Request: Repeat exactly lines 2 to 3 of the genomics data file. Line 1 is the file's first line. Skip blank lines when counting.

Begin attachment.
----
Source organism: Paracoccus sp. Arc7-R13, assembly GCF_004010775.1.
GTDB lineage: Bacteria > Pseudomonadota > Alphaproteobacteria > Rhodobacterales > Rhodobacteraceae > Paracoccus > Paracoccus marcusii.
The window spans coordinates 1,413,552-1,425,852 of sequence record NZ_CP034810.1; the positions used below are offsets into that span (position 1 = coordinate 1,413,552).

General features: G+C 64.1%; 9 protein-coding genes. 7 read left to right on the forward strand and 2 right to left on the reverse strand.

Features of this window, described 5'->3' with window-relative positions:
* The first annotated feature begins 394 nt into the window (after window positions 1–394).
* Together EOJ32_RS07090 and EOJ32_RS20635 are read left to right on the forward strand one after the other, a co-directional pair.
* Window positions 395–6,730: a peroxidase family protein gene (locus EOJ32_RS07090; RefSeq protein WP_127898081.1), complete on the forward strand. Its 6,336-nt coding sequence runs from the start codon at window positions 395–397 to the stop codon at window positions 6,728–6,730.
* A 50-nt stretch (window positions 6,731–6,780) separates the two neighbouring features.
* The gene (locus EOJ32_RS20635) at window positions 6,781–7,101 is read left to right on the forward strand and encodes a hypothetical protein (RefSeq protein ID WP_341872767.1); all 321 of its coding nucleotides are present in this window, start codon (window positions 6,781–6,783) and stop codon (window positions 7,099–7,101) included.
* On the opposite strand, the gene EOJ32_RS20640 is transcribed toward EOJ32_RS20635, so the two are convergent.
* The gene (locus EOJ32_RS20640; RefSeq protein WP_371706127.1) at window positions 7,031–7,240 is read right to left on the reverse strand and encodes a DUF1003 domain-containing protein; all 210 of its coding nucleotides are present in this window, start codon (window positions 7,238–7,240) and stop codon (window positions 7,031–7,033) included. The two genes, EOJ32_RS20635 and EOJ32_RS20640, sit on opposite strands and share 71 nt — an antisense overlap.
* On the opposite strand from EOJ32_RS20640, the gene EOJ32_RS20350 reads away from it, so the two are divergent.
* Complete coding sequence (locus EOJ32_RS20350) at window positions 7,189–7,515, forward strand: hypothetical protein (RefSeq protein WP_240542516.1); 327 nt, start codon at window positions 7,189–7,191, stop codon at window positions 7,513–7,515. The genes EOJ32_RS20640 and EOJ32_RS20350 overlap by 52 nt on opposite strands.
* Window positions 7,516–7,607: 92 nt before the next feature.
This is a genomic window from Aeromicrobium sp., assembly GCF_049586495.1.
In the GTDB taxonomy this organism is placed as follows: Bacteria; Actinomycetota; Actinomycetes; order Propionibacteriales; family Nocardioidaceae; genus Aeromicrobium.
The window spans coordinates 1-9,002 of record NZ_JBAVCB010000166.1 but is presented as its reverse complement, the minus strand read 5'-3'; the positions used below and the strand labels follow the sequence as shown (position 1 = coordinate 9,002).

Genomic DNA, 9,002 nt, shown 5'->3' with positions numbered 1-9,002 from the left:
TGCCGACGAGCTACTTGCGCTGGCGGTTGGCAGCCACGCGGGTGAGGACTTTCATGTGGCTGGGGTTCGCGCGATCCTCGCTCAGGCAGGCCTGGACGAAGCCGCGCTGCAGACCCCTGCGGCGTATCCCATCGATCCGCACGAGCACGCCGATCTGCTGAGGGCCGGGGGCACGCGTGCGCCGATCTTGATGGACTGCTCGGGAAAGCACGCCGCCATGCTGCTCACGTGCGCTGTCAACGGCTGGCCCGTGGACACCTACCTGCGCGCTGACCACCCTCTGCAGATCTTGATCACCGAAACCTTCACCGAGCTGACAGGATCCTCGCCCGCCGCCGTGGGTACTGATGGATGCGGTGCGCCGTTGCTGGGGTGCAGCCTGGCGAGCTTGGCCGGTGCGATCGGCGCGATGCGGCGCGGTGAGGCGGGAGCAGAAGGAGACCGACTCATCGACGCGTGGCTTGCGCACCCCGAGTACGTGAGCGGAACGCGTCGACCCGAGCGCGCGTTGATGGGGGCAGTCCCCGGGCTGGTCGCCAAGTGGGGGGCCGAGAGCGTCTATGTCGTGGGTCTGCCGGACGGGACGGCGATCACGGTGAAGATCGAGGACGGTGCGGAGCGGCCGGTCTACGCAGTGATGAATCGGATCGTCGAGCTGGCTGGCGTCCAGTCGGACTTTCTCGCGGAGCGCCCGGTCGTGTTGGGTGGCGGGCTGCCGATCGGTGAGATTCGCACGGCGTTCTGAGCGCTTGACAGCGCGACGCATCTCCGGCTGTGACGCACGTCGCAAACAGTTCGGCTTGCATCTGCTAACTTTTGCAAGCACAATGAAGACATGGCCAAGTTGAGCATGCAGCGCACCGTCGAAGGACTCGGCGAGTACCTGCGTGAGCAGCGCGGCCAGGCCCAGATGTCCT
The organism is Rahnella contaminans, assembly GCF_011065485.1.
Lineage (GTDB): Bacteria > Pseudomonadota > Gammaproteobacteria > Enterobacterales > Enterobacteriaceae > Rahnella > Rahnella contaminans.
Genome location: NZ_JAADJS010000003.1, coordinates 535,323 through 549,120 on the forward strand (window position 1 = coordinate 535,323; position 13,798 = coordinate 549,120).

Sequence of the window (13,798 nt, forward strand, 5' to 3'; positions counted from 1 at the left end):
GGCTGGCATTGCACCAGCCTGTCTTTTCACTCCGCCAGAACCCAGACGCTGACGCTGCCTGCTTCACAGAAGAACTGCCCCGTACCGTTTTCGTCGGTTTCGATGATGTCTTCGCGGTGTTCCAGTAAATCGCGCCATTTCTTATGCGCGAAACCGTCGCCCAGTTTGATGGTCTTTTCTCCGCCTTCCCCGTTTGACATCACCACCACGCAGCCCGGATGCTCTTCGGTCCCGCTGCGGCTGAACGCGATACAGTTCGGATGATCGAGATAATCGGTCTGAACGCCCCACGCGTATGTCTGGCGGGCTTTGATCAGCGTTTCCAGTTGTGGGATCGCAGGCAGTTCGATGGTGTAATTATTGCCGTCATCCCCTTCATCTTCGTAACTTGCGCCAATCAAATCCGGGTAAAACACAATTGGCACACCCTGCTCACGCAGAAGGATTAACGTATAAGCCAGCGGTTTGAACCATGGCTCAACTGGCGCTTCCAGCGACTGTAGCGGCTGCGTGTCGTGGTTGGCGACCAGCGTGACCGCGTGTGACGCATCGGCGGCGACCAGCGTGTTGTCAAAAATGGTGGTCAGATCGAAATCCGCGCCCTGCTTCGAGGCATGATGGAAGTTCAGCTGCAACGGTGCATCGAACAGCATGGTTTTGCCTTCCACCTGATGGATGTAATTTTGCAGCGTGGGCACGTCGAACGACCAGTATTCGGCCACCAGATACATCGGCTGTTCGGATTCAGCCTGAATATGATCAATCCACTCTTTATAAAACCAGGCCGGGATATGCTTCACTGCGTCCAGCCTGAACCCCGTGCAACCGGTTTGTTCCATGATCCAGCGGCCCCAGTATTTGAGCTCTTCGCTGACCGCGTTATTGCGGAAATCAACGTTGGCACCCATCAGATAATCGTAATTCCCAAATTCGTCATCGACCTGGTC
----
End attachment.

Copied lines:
GTDB lineage: Bacteria > Pseudomonadota > Alphaproteobacteria > Rhodobacterales > Rhodobacteraceae > Paracoccus > Paracoccus marcusii.
The window spans coordinates 1,413,552-1,425,852 of sequence record NZ_CP034810.1; the positions used below are offsets into that span (position 1 = coordinate 1,413,552).